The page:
MV: Interestingly, what’s happened a lot over the years is that a mutual friend of mine and the client’s will come and see me for a session and then share their experience with the client in casual conversation. I often then get an email or text that says something like “I’m with so and so and they told me you do energy work. I want some!”

To me, those are great moments where worlds collide. And that’s how it should be. We are all living in a real world and have real lives and are trying to not just get by, but to thrive. If I can be of service to someone in that way, I can sleep well at night knowing I did something right with this existence.

More practically, I also find that some of the work we do for clients allows us to bring a sense of integrity, wellness, mindfulness, or simply kindness into their brand. And while some organizations just aren’t ready, I encourage our team to use those projects to help put more fuel in our collective gas tank to do more with the communities we serve. In some long karmic loop kinda way, I have to believe that it’s all worth it in the end.

Michael’s Applied Empathy Card Deck

AR: Do you think everyone has an inner “healer” archetype that wants to come out? Or just some of us?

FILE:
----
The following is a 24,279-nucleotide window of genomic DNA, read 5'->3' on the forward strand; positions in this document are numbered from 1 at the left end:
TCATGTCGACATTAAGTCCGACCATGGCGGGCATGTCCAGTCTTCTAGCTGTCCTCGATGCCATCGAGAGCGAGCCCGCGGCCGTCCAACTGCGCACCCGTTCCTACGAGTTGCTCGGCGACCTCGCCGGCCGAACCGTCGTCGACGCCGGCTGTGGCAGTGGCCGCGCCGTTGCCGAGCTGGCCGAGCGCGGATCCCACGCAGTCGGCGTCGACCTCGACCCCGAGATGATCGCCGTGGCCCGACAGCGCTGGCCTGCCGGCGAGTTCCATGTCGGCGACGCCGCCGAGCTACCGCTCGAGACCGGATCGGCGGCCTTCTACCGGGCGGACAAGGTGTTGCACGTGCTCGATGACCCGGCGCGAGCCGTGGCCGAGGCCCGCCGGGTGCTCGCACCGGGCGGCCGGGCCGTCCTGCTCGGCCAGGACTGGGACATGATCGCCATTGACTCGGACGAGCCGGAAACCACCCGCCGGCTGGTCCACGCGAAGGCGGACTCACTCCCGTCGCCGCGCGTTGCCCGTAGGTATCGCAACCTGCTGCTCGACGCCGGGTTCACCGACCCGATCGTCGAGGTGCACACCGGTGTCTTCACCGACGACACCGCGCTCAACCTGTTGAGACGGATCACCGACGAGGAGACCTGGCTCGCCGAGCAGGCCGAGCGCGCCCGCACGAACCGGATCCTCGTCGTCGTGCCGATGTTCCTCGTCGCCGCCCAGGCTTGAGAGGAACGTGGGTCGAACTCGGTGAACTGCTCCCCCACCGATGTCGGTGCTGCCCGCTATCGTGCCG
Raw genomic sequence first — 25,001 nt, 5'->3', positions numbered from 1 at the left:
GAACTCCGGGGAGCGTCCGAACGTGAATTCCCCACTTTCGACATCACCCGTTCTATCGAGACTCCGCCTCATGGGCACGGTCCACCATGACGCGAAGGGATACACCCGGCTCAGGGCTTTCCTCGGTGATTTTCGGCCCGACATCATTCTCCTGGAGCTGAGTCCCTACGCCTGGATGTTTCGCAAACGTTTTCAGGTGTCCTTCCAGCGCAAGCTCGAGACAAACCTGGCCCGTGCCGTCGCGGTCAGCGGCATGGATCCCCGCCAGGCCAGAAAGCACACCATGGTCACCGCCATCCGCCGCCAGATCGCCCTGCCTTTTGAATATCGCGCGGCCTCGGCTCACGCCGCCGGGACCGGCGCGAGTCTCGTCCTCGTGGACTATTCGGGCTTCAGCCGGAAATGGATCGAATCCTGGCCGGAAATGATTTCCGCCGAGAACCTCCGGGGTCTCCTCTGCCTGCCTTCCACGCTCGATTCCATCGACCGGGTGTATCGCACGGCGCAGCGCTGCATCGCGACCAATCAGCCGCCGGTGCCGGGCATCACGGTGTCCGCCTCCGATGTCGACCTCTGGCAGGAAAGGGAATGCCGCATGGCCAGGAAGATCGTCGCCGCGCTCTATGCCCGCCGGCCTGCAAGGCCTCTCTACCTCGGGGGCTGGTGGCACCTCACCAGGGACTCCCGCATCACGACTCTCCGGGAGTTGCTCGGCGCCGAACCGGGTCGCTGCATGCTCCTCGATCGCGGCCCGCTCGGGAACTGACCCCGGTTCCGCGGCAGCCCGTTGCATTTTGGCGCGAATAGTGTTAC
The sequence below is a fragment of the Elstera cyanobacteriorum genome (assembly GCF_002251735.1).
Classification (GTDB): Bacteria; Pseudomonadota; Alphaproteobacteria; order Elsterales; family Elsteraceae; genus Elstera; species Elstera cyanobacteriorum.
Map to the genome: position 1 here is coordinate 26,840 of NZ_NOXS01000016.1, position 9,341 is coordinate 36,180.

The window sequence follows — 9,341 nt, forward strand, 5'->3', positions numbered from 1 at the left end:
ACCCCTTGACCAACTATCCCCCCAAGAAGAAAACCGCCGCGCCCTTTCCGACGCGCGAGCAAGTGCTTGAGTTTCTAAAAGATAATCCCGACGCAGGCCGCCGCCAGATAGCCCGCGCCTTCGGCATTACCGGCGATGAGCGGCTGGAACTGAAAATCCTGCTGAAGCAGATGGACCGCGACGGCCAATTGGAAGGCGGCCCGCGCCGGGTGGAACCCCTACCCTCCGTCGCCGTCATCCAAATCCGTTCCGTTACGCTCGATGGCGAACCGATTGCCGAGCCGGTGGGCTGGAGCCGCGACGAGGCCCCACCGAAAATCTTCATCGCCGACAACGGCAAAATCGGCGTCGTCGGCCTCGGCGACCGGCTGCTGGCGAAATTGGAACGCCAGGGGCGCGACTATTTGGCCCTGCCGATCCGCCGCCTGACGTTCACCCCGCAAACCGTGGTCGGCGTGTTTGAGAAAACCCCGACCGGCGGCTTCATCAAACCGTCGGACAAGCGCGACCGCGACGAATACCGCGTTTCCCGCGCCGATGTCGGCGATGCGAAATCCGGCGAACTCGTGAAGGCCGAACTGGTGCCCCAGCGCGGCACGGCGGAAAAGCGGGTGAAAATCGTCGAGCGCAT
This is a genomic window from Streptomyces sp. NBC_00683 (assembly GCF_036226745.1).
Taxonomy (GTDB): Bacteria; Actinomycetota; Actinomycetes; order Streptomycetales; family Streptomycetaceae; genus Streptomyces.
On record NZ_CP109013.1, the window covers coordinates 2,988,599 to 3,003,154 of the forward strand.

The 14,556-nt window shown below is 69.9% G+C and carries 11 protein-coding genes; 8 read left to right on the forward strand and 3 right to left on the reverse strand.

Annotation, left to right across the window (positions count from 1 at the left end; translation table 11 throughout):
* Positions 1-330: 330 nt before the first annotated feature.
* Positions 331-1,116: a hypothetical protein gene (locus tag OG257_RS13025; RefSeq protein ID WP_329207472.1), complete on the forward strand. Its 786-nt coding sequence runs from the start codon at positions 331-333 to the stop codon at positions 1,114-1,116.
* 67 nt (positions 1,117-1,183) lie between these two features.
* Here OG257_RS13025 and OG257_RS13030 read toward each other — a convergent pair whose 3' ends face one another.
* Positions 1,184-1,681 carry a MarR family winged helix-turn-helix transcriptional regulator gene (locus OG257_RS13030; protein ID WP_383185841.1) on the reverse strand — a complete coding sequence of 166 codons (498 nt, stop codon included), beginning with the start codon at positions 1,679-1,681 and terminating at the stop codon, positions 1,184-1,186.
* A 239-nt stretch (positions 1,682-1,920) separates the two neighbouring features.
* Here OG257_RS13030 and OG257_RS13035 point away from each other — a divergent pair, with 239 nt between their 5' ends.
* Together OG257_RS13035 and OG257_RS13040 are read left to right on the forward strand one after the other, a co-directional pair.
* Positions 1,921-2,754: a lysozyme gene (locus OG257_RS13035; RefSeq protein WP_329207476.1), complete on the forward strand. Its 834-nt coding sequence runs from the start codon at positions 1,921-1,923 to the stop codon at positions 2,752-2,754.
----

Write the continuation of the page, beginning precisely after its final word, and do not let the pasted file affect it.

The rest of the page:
MV: Everyone is a healer. 1000%. I have no doubt. It is just that many of us lose touch with – or never explore that side of – ourselves.

The capacity to heal comes from YOU. I’m just a pair of old jumper cables helping you to get your car running smoothly again. I recently read a quote from a Chinese medicine practitioner who said that he calls everyone he treats his “student.” He said that every session is an opportunity for them to learn more about themselves, for them to learn how to heal themselves. I loved this idea and think it’s absolutely true.

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AR: You’ve created a beautiful deck that displays what you call the “archetypes of empathy.” How did you create these archetypes and how do we embody them?

MV: Over the span of about 6 months, myself and a group of colleagues here at Sub Rosa (my design firm) explored behaviors that allow us to understand each other. We looked at our own habits as well as those we worked with and admired.